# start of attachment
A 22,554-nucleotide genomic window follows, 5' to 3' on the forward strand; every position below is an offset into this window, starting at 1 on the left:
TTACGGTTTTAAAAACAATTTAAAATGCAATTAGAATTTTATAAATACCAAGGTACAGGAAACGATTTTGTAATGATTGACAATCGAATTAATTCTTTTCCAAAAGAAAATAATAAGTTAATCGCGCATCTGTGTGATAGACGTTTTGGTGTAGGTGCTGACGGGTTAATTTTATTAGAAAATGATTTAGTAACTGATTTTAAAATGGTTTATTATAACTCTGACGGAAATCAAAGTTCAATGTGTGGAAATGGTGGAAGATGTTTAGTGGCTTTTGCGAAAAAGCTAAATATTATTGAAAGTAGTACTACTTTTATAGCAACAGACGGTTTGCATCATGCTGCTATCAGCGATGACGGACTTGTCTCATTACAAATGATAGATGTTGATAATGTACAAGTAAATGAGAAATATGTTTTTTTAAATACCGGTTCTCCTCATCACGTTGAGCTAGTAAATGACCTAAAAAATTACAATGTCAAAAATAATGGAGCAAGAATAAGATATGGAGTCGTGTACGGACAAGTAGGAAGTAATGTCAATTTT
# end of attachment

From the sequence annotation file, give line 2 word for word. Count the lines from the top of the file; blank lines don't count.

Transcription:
TTACGGTTTTAAAAACAATTTAAAATGCAATTAGAATTTTATAAATACCAAGGTACAGGAAACGATTTTGTAATGATTGACAATCGAATTAATTCTTTTCCAAAAGAAAATAATAAGTTAATCGCGCATCTGTGTGATAGACGTTTTGGTGTAGGTGCTGACGGGTTAATTTTATTAGAAAATGATTTAGTAACTGATTTTAAAATGGTTTATTATAACTCTGACGGAAATCAAAGTTCAATGTGTGGAAATGGTGGAAGATGTTTAGTGGCTTTTGCGAAAAAGCTAAATATTATTGAAAGTAGTACTACTTTTATAGCAACAGACGGTTTGCATCATGCTGCTATCAGCGATGACGGACTTGTCTCATTACAAATGATAGATGTTGATAATGTACAAGTAAATGAGAAATATGTTTTTTTAAATACCGGTTCTCCTCATCACGTTGAGCTAGTAAATGACCTAAAAAATTACAATGTCAAAAATAATGGAGCAAGAATAAGATATGGAGTCGTGTACGGACAAGTAGGAAGTAATGTCAATTTT